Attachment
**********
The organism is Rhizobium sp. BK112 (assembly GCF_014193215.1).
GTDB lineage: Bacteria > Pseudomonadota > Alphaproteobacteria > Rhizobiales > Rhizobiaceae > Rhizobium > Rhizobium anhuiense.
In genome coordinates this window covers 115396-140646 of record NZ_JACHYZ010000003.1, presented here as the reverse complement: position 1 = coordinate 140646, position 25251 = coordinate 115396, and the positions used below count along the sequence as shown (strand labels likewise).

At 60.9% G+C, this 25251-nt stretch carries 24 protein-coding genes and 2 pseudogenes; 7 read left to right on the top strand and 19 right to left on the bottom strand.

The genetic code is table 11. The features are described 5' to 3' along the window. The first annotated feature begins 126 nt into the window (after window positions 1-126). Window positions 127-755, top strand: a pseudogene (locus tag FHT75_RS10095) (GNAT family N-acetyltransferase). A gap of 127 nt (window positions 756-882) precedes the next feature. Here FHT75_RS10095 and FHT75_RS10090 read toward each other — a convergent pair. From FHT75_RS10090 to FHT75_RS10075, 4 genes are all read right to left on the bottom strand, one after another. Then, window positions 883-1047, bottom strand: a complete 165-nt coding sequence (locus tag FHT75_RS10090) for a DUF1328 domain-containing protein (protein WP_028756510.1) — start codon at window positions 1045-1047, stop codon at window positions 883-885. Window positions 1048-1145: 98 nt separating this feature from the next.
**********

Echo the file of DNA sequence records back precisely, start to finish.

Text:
The organism is Rhizobium sp. BK112 (assembly GCF_014193215.1).
GTDB lineage: Bacteria > Pseudomonadota > Alphaproteobacteria > Rhizobiales > Rhizobiaceae > Rhizobium > Rhizobium anhuiense.
In genome coordinates this window covers 115396-140646 of record NZ_JACHYZ010000003.1, presented here as the reverse complement: position 1 = coordinate 140646, position 25251 = coordinate 115396, and the positions used below count along the sequence as shown (strand labels likewise).

At 60.9% G+C, this 25251-nt stretch carries 24 protein-coding genes and 2 pseudogenes; 7 read left to right on the top strand and 19 right to left on the bottom strand.

The genetic code is table 11. The features are described 5' to 3' along the window. The first annotated feature begins 126 nt into the window (after window positions 1-126). Window positions 127-755, top strand: a pseudogene (locus tag FHT75_RS10095) (GNAT family N-acetyltransferase). A gap of 127 nt (window positions 756-882) precedes the next feature. Here FHT75_RS10095 and FHT75_RS10090 read toward each other — a convergent pair. From FHT75_RS10090 to FHT75_RS10075, 4 genes are all read right to left on the bottom strand, one after another. Then, window positions 883-1047, bottom strand: a complete 165-nt coding sequence (locus tag FHT75_RS10090) for a DUF1328 domain-containing protein (protein WP_028756510.1) — start codon at window positions 1045-1047, stop codon at window positions 883-885. Window positions 1048-1145: 98 nt separating this feature from the next.